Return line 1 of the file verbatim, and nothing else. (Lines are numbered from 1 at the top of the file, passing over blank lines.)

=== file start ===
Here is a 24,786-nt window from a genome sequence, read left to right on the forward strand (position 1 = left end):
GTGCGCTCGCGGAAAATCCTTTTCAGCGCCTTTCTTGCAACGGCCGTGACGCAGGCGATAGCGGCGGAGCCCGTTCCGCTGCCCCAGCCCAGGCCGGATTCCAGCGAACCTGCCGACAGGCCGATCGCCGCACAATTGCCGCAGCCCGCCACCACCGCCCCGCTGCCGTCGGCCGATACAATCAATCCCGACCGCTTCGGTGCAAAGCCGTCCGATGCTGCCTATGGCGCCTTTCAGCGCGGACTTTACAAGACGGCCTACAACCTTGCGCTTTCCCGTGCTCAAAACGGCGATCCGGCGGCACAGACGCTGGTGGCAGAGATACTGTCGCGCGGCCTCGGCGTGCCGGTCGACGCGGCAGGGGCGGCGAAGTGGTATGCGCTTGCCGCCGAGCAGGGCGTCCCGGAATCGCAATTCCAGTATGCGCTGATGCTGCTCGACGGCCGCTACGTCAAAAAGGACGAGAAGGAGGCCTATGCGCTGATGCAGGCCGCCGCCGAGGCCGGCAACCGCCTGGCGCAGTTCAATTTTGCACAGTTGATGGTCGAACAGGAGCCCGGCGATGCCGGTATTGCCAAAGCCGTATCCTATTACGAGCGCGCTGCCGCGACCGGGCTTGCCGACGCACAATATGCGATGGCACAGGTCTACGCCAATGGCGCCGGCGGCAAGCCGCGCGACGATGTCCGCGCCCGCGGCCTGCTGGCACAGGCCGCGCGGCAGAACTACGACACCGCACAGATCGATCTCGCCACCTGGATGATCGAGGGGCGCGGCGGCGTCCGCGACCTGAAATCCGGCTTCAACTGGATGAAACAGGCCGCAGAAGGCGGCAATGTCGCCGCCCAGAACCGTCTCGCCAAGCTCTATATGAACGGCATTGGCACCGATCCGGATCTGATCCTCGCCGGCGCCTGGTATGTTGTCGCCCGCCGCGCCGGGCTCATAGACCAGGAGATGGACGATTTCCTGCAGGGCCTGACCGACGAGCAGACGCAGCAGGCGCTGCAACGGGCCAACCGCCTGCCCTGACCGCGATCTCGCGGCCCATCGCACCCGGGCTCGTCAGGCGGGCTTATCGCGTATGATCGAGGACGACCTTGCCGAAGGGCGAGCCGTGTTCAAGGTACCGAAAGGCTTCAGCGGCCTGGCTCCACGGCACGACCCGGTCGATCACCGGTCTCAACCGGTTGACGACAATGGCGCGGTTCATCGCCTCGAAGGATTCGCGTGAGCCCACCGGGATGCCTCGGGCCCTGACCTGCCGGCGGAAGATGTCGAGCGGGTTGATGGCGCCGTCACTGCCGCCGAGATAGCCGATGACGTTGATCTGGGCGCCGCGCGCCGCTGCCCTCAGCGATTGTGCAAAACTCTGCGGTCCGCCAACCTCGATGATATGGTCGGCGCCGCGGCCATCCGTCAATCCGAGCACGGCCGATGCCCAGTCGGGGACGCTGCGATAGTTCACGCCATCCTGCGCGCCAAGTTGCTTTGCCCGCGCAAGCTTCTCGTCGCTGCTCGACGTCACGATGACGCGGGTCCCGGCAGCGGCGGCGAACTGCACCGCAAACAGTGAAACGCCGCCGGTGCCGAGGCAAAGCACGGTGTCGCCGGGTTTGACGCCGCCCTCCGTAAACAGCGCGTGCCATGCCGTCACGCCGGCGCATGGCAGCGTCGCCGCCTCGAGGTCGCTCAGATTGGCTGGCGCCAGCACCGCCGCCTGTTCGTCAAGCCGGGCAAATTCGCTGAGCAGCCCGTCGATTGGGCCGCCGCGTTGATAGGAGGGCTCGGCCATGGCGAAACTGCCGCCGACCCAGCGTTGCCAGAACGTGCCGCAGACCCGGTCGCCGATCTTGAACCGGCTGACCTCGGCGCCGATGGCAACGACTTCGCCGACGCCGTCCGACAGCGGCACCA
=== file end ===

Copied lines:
Here is a 24,786-nt window from a genome sequence, read left to right on the forward strand (position 1 = left end):